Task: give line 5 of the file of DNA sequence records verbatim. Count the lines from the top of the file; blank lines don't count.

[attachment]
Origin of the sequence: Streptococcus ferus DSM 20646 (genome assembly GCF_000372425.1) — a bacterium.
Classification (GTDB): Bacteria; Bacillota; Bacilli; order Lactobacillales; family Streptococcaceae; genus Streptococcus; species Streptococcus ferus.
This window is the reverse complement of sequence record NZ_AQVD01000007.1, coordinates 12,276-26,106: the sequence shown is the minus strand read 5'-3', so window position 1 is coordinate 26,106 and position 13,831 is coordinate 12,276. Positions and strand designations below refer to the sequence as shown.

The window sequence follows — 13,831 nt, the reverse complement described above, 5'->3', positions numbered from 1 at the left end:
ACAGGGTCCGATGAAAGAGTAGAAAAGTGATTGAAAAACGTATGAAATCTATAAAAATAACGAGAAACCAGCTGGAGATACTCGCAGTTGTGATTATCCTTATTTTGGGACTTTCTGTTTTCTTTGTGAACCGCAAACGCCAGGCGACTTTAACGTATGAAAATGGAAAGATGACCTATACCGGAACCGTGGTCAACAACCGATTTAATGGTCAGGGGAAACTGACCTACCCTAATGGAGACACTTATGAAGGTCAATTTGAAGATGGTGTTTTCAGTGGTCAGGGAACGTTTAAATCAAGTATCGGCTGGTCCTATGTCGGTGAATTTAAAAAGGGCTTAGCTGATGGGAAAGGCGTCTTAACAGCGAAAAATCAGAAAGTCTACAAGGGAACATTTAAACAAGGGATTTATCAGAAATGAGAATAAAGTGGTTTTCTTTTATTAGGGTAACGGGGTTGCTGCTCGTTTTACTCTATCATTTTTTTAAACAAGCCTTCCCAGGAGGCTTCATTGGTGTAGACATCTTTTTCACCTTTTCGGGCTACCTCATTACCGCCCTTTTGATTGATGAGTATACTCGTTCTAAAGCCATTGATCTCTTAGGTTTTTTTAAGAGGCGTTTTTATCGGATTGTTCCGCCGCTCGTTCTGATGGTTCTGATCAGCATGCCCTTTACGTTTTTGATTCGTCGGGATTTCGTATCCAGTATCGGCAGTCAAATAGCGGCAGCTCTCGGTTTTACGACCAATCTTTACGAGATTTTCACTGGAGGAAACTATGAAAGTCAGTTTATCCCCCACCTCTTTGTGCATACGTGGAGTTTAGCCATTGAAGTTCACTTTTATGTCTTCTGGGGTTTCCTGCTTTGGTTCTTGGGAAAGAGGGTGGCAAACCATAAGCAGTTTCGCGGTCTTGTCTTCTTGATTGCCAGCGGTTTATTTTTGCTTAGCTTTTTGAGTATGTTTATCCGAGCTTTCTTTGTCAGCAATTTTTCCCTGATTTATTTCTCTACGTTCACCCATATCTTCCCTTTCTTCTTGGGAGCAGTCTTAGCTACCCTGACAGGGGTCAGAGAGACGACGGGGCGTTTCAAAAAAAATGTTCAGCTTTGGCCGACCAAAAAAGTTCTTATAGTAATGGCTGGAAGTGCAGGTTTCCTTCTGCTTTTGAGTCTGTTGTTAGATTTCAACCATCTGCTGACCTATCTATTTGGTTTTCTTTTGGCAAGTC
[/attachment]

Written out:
ACAGGGTCCGATGAAAGAGTAGAAAAGTGATTGAAAAACGTATGAAATCTATAAAAATAACGAGAAACCAGCTGGAGATACTCGCAGTTGTGATTATCCTTATTTTGGGACTTTCTGTTTTCTTTGTGAACCGCAAACGCCAGGCGACTTTAACGTATGAAAATGGAAAGATGACCTATACCGGAACCGTGGTCAACAACCGATTTAATGGTCAGGGGAAACTGACCTACCCTAATGGAGACACTTATGAAGGTCAATTTGAAGATGGTGTTTTCAGTGGTCAGGGAACGTTTAAATCAAGTATCGGCTGGTCCTATGTCGGTGAATTTAAAAAGGGCTTAGCTGATGGGAAAGGCGTCTTAACAGCGAAAAATCAGAAAGTCTACAAGGGAACATTTAAACAAGGGATTTATCAGAAATGAGAATAAAGTGGTTTTCTTTTATTAGGGTAACGGGGTTGCTGCTCGTTTTACTCTATCATTTTTTTAAACAAGCCTTCCCAGGAGGCTTCATTGGTGTAGACATCTTTTTCACCTTTTCGGGCTACCTCATTACCGCCCTTTTGATTGATGAGTATACTCGTTCTAAAGCCATTGATCTCTTAGGTTTTTTTAAGAGGCGTTTTTATCGGATTGTTCCGCCGCTCGTTCTGATGGTTCTGATCAGCATGCCCTTTACGTTTTTGATTCGTCGGGATTTCGTATCCAGTATCGGCAGTCAAATAGCGGCAGCTCTCGGTTTTACGACCAATCTTTACGAGATTTTCACTGGAGGAAACTATGAAAGTCAGTTTATCCCCCACCTCTTTGTGCATACGTGGAGTTTAGCCATTGAAGTTCACTTTTATGTCTTCTGGGGTTTCCTGCTTTGGTTCTTGGGAAAGAGGGTGGCAAACCATAAGCAGTTTCGCGGTCTTGTCTTCTTGATTGCCAGCGGTTTATTTTTGCTTAGCTTTTTGAGTATGTTTATCCGAGCTTTCTTTGTCAGCAATTTTTCCCTGATTTATTTCTCTACGTTCACCCATATCTTCCCTTTCTTCTTGGGAGCAGTCTTAGCTACCCTGACAGGGGTCAGAGAGACGACGGGGCGTTTCAAAAAAAATGTTCAGCTTTGGCCGACCAAAAAAGTTCTTATAGTAATGGCTGGAAGTGCAGGTTTCCTTCTGCTTTTGAGTCTGTTGTTAGATTTCAACCATCTGCTGACCTATCTATTTGGTTTTCTTTTGGCAAGTC